Using Creatine with Fruit Juice or Water - Apple, Grape & Orange

Creatine with Fruit Juice

Small Tweaks with Nutrition Make Massive Changes to Results

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You may have often read that you should take supplements such as creatine with fruit juice. Does it matter what type of juice that you use and is it better to perhaps stick with water?

The short answer is yes. All juices have chemical properties that vary from juice to juice. When it comes to selecting one to mix with your supplements, the criteria most people likely consider are taste, consistency and availability of the juice. When you make your selection, you should also consider the sugar composition of the juice, timing, and the effects that certain juices produce in the body.


Glycemic index is a measure of a particular food's ability to elicit the release of insulin from the pancreas into the blood. In other words, for our purposes, this means how fast the juice will take to be broken down and absorbed in the bloodstream.

Probably the most important property of juice to consider is its relative sugar composition. The ratio and type of sugars in juice determine both its glycemic-index value and dehydrating potential. For example, a juice high in glucose (i.e., grape juice) will tend to have a higher place in the glycemic index, while a juice high in fructose (apple juice) will tend to have a lower glycemic-index value.

Juices with high glycemic-index values are the best choice to use with creatine or amino acid supplements. A high-glycemic juice will cause a rapid increase in plasma insulin, which will in turn increase the abundance and activity of skeletal-muscle sodium pumps. Since these pumps are responsible for providing the energy for crea-tine and amino acid transport into muscle cells, the resultant increase in skeletal-muscle sodium pump activity enhances the uptake of creatine and amino acids. Grape juice and orange juice, both high-glycemic juices, are good choices for mixing with creatine monohydrate and amino acid powders.


In general, it's better to supplement after your workout, but many people do supplement, as well as simply drink the juice itself, before training. If you drink a high-glycemic juice before you work out, you'll tend to get a sugar spike - and subsequent plummet - which will negatively impact your workout. After a workout is the best time for high-glycemic juice supplementation. At that time, your body will be better able to shuttle supplements such as glutamine and creatine into your muscles; again, orange and grape juice are ideal for this.

If you do supplement before your workout, you should choose low-glycemic juices because they provide a better boost for energy and endurance. A low-glycemic juice will elicit a slower release of insulin and will allow for a sustained delivery of sugar from the blood to the muscle cells. Therefore, the muscles will have a constant supply of sugar available for energy production during your workout. Juices with low glycemic-index values include apple juice and grapefruit juice.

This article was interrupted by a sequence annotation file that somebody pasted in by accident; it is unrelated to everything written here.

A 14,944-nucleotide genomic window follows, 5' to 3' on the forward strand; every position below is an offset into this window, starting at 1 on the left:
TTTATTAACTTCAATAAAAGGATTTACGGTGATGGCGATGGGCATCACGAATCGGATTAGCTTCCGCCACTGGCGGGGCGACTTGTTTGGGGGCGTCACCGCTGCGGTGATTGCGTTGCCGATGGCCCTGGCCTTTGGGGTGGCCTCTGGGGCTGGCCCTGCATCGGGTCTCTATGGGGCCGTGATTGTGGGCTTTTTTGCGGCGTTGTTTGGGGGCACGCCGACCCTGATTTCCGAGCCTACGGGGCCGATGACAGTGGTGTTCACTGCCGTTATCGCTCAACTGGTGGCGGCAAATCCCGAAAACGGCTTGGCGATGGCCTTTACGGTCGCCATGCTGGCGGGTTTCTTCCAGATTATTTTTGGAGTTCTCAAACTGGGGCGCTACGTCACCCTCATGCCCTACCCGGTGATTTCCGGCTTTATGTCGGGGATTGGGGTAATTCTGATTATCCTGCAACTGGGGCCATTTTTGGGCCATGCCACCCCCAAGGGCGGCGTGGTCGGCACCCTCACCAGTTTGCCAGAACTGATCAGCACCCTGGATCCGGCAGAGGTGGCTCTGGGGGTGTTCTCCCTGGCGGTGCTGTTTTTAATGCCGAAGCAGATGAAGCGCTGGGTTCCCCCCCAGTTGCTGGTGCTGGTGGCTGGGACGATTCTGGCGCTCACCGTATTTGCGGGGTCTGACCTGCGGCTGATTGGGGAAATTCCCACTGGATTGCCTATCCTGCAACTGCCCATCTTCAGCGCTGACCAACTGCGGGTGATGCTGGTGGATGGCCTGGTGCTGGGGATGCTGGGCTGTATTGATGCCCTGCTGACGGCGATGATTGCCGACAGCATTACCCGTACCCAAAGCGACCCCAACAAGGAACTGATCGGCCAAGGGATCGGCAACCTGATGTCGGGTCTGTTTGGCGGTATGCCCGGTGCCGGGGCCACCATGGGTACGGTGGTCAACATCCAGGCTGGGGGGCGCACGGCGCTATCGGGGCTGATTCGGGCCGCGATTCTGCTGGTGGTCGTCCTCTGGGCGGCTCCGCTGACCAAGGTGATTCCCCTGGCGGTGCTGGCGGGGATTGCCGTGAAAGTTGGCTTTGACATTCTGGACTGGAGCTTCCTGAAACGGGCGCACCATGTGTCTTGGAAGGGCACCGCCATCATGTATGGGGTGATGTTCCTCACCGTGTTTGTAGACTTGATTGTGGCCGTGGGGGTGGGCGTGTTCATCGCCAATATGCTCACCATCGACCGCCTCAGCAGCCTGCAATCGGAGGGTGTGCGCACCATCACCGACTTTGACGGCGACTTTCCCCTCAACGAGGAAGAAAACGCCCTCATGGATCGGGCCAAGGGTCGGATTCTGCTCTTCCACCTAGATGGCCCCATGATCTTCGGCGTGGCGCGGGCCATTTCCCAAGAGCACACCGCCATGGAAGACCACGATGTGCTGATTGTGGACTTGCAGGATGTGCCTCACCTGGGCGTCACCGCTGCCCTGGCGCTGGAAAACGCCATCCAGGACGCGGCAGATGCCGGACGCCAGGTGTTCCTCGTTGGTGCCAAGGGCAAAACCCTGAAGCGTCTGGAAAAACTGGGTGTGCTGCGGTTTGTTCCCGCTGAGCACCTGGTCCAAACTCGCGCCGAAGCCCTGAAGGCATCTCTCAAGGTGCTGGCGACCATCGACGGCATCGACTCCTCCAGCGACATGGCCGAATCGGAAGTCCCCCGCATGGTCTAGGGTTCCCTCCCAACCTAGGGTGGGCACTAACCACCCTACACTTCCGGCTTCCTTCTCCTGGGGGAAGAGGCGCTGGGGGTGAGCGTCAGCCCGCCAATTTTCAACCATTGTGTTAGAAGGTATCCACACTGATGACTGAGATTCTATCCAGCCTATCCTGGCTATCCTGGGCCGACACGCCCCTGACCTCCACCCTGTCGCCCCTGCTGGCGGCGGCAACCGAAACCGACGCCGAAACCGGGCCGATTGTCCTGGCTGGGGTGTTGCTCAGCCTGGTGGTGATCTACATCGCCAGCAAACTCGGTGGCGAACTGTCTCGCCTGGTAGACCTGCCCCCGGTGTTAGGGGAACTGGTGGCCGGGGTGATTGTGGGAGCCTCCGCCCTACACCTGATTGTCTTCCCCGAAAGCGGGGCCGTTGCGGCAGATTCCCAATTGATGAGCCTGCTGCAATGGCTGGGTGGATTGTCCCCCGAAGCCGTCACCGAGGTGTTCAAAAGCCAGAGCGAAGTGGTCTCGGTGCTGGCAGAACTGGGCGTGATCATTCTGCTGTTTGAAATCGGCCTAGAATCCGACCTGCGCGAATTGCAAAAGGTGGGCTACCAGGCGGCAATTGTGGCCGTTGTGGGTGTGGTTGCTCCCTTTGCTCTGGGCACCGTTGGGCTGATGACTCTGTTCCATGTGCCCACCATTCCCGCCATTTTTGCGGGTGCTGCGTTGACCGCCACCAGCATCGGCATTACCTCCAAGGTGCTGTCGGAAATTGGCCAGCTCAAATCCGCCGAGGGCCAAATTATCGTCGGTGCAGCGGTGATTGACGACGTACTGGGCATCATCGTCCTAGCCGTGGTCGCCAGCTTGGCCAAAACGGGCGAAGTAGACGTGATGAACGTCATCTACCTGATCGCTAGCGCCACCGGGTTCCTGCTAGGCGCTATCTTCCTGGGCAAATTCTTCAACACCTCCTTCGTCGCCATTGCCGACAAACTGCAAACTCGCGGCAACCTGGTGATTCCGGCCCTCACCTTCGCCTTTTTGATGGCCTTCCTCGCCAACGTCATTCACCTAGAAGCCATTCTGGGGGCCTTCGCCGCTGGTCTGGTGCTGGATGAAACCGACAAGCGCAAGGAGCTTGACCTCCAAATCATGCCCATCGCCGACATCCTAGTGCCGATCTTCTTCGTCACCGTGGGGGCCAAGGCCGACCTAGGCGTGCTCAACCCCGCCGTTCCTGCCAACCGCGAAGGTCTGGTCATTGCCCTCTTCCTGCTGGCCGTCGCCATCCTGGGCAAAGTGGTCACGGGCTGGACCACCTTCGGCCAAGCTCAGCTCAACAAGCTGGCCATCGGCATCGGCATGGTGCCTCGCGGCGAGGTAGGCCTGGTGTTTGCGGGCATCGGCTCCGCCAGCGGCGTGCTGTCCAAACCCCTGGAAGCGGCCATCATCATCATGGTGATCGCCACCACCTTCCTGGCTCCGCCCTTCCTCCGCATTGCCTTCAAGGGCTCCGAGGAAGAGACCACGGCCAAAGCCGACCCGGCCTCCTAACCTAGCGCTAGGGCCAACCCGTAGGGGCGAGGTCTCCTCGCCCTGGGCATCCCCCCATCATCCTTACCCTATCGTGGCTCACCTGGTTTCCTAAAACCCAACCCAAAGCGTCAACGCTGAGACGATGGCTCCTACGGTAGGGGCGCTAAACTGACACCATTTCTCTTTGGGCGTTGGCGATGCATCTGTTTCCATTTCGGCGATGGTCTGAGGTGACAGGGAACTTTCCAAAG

To further complicate things, juices contain a complex array of phytochemicals that exert a host of biological effects. For example, the phytochemicals in grapefruit juice can alter the bioavailability of certain drugs. Therefore, you should consult your doctor about the use of grapefruit juice when taking medication such as some antibiotics and some high-blood-pressure medications.

Since apple juice is fairly high in sorbitol, another type of sugar, you should make sure to stay well-hydrated while using it. Sorbitol is not metabolized well and has a tendency to "pull" fluids from your system into your urine. Therefore, juices high in sorbitol (apple and cranberry juice) tend to have a high dehydrating effect. Dehydration can lead to a loss of potassium, muscle cramping, and a generally lower-quality workout; you should therefore avoid consistent consumption of juices with a high sorbitol content. You may want to consider using grapefruit juice instead, which also has a relatively low glycemic-index value, as long as you're not taking certain medications (check with your doctor).


Another consideration when selecting a juice is the actual juice content of the product. Just because a product claims to contain 100% juice does not mean that it contains only 100% juice. The typical phraseology is "100% fruit juice drink." This is a crafty manipulation of semantics to make you believe you're getting the real thing, when, in fact, this beverage may contain as little as one part 100% juice to nine parts water and corn sweetener. This means that you would be consuming a product containing only 10% juice, which is not very different from the chemical components of a soft drink. And the problem with these "juice drinks" and "juice cocktails" is you don't know what type of sugar you're getting, so you don't know what effect the drinks would have upon your workouts and supplementation.

Many people warn against juices made from concentrate, but all this really means is that the water has been removed for easier transport, then later replaced. In essence, the sugar composition of orange juice made from concentrate should be nearly the same as fresh orange juice, and the same holds true for other juices.

How can you be certain that the juice you consume is 100% juice? The best way is to extract the juice yourself. If you don't want to go to that much effort, read the nutrition label. Avoid drinks with added sugars.

The bottom line is that juices contain bioactive compounds that have physiological effects; properties of a particular juice can and should be used to your advantage.

Next time you reach for a bottle of juice to mix with your supplements, don't let taste be your only guide.

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